LITTLE ROCK – Legislators are beginning a lengthy and detailed review of all state agency spending requests in preparation for the regular session that begins in January.
Setting a balanced budget for state government every year is the most time-consuming duty of the legislature.
Budget hearings begin October 11, and the process of reviewing government spending will continue through the session that begins in January.
The Joint Budget Committee and the Legislative Council meet jointly to hold budget hearings. During the regular session Joint Budget will consider spending requests and it will meet more frequently than any other committee. Either the full Budget Committee or one of its subcommittees usually is the first committee to convene every morning during a legislative session.
Legislators will work on budgets for state Fiscal Year 2018, which will begin on July 1, 2017. We are now in fourth month of Fiscal Year 2017.
When the current fiscal year ends on June 30, 2017, state government will have spent about $5.33 billion in general revenue, according to the most recent forecast released by the Department of Finance and Administration. That amount will be available even after the legislature last year approved about $100 million a year in income tax cuts for middle class families.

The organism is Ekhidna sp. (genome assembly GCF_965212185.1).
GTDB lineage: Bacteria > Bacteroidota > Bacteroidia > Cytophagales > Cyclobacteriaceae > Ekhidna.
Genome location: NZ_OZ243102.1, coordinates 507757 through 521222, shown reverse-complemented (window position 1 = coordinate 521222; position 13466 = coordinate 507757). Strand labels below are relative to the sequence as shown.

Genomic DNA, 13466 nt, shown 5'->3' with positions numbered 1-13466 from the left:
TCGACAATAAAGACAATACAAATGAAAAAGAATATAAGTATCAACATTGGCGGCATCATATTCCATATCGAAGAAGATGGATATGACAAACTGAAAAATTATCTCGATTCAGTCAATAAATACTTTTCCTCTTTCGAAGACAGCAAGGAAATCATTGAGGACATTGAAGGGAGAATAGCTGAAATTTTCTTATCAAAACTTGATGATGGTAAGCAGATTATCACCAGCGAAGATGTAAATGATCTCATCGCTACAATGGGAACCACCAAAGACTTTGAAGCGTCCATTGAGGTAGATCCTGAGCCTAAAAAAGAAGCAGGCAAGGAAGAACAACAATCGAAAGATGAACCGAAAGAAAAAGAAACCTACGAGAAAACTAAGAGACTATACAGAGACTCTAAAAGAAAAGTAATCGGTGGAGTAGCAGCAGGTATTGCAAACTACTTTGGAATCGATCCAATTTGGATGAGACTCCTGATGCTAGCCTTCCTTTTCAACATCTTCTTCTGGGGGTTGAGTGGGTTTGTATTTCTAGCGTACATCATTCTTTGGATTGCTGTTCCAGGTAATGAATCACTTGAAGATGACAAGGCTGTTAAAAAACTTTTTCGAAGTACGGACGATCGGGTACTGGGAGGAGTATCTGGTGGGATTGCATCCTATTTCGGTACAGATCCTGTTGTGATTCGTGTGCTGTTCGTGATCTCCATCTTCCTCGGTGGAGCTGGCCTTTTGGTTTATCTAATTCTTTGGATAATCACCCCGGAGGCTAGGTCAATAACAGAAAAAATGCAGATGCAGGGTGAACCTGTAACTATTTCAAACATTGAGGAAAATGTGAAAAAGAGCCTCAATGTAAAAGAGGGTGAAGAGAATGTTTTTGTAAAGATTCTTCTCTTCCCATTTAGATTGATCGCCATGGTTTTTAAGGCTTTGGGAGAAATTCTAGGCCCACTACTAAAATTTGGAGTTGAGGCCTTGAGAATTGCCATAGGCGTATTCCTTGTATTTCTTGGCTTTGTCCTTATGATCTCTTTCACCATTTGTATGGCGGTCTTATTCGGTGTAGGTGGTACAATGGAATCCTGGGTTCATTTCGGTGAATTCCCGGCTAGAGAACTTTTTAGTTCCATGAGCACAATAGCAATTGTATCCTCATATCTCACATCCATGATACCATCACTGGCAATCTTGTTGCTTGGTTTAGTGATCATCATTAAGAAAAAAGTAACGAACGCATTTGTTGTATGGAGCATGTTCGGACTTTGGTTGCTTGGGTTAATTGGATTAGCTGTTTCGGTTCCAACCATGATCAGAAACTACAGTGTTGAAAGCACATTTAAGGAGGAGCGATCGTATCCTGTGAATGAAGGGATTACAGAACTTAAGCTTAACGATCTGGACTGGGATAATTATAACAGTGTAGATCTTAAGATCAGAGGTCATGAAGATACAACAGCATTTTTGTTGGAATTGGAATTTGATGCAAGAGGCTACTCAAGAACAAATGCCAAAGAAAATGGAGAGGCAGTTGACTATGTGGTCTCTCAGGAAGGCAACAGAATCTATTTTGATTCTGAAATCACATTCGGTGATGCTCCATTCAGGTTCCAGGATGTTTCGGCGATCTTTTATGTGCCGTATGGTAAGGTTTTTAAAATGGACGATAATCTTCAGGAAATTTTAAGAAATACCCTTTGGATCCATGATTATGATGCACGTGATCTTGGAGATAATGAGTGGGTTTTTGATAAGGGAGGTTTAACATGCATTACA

Budgeting for state government agencies may not generate the publicity that attends social issues like health care and criminal justice. However, it’s important to keep in mind that a state’s true priorities are reflected in how it spends tax revenue.
In Arkansas our top priority is public education, in the form of state aid to local school districts for kindergarten through grade 12. Funding for K-12 accounts for about half of the state general revenue fund, the main discretionary fund controlled by legislators.
One reason is that the Arkansas constitution mandates that the state provide an adequate education to all children, and that their educational opportunities are equal no matter which region of the state in which they live.
The possibility of more state income tax cuts will be in the background when legislators are in budget hearings. When the state ended the previous fiscal year with a surplus of about $177 million, the governor used the occasion to say that he wanted to enact further tax cuts.
As always, the extent of tax relief will hinge on the revenue available. The major sources of the state’s general revenue fund are sales taxes, personal income taxes and corporate income taxes.
Other sources combine to swell the amount of spending by the state to more than $21 billion. Federal funding and special revenue are two of the major ones. Legislators have less discretion in how those funds are spent. With federal funding, strings are attached. Mainly, they are matching funds for medical services, highway projects and education.
Special revenues are dedicated for specific programs. An example is highway construction paid for with special revenue from motor fuels taxes collected at the gas pump. Another example is the sale of hunting and fishing licenses, which generates special revenue for the Game and Fish Commission.